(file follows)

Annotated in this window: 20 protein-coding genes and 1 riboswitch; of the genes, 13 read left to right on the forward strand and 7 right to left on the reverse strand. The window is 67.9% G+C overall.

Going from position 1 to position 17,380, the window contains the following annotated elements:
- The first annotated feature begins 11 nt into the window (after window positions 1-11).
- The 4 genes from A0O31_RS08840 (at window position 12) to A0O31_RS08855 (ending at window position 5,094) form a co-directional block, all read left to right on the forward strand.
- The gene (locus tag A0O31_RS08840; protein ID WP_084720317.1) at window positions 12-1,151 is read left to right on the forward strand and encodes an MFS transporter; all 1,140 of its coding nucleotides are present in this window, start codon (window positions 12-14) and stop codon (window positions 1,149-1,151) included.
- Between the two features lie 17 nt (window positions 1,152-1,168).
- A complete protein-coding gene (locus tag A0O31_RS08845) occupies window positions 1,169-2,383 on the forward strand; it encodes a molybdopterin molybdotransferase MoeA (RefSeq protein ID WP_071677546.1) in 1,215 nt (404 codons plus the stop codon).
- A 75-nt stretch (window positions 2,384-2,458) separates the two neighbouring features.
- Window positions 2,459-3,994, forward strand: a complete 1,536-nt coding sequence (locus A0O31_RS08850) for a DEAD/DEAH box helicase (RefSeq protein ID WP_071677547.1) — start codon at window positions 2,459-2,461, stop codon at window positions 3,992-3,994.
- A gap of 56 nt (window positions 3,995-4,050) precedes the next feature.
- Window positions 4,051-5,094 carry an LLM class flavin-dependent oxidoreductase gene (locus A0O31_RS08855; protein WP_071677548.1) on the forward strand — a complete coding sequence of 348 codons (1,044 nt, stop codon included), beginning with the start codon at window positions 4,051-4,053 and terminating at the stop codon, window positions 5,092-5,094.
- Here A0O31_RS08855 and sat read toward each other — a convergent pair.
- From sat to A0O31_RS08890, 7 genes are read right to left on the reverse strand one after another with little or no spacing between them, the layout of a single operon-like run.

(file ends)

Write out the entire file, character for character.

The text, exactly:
Annotated in this window: 20 protein-coding genes and 1 riboswitch; of the genes, 13 read left to right on the forward strand and 7 right to left on the reverse strand. The window is 67.9% G+C overall.

Going from position 1 to position 17,380, the window contains the following annotated elements:
- The first annotated feature begins 11 nt into the window (after window positions 1-11).
- The 4 genes from A0O31_RS08840 (at window position 12) to A0O31_RS08855 (ending at window position 5,094) form a co-directional block, all read left to right on the forward strand.
- The gene (locus tag A0O31_RS08840; protein ID WP_084720317.1) at window positions 12-1,151 is read left to right on the forward strand and encodes an MFS transporter; all 1,140 of its coding nucleotides are present in this window, start codon (window positions 12-14) and stop codon (window positions 1,149-1,151) included.
- Between the two features lie 17 nt (window positions 1,152-1,168).
- A complete protein-coding gene (locus tag A0O31_RS08845) occupies window positions 1,169-2,383 on the forward strand; it encodes a molybdopterin molybdotransferase MoeA (RefSeq protein ID WP_071677546.1) in 1,215 nt (404 codons plus the stop codon).
- A 75-nt stretch (window positions 2,384-2,458) separates the two neighbouring features.
- Window positions 2,459-3,994, forward strand: a complete 1,536-nt coding sequence (locus A0O31_RS08850) for a DEAD/DEAH box helicase (RefSeq protein ID WP_071677547.1) — start codon at window positions 2,459-2,461, stop codon at window positions 3,992-3,994.
- A gap of 56 nt (window positions 3,995-4,050) precedes the next feature.
- Window positions 4,051-5,094 carry an LLM class flavin-dependent oxidoreductase gene (locus A0O31_RS08855; protein WP_071677548.1) on the forward strand — a complete coding sequence of 348 codons (1,044 nt, stop codon included), beginning with the start codon at window positions 4,051-4,053 and terminating at the stop codon, window positions 5,092-5,094.
- Here A0O31_RS08855 and sat read toward each other — a convergent pair.
- From sat to A0O31_RS08890, 7 genes are read right to left on the reverse strand one after another with little or no spacing between them, the layout of a single operon-like run.